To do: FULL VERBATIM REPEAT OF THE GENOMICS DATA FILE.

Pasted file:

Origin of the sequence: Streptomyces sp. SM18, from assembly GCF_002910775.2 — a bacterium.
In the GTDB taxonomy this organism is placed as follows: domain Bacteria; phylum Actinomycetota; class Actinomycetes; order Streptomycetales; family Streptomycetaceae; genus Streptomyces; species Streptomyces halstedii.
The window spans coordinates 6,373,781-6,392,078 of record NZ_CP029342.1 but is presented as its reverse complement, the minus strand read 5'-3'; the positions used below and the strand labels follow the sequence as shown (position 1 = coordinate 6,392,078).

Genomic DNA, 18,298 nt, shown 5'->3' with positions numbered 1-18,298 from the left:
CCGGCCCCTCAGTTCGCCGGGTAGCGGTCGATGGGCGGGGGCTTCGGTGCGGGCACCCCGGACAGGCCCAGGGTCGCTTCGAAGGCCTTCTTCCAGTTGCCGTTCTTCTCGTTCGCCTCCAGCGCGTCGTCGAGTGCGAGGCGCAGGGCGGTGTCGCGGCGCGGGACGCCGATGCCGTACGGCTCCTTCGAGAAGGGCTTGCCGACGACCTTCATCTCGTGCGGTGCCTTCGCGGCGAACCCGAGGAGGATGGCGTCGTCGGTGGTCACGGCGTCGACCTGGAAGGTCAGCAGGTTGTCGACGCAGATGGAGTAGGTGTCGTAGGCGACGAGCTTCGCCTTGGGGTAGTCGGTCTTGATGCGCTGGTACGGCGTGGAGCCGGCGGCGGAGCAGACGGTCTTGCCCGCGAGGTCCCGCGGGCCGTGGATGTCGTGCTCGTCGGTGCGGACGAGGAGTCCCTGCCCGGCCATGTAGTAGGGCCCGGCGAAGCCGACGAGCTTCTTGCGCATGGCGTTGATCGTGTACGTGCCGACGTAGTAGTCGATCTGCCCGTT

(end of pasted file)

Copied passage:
Origin of the sequence: Streptomyces sp. SM18, from assembly GCF_002910775.2 — a bacterium.
In the GTDB taxonomy this organism is placed as follows: domain Bacteria; phylum Actinomycetota; class Actinomycetes; order Streptomycetales; family Streptomycetaceae; genus Streptomyces; species Streptomyces halstedii.
The window spans coordinates 6,373,781-6,392,078 of record NZ_CP029342.1 but is presented as its reverse complement, the minus strand read 5'-3'; the positions used below and the strand labels follow the sequence as shown (position 1 = coordinate 6,392,078).

Genomic DNA, 18,298 nt, shown 5'->3' with positions numbered 1-18,298 from the left:
CCGGCCCCTCAGTTCGCCGGGTAGCGGTCGATGGGCGGGGGCTTCGGTGCGGGCACCCCGGACAGGCCCAGGGTCGCTTCGAAGGCCTTCTTCCAGTTGCCGTTCTTCTCGTTCGCCTCCAGCGCGTCGTCGAGTGCGAGGCGCAGGGCGGTGTCGCGGCGCGGGACGCCGATGCCGTACGGCTCCTTCGAGAAGGGCTTGCCGACGACCTTCATCTCGTGCGGTGCCTTCGCGGCGAACCCGAGGAGGATGGCGTCGTCGGTGGTCACGGCGTCGACCTGGAAGGTCAGCAGGTTGTCGACGCAGATGGAGTAGGTGTCGTAGGCGACGAGCTTCGCCTTGGGGTAGTCGGTCTTGATGCGCTGGTACGGCGTGGAGCCGGCGGCGGAGCAGACGGTCTTGCCCGCGAGGTCCCGCGGGCCGTGGATGTCGTGCTCGTCGGTGCGGACGAGGAGTCCCTGCCCGGCCATGTAGTAGGGCCCGGCGAAGCCGACGAGCTTCTTGCGCATGGCGTTGATCGTGTACGTGCCGACGTAGTAGTCGATCTGCCCGTT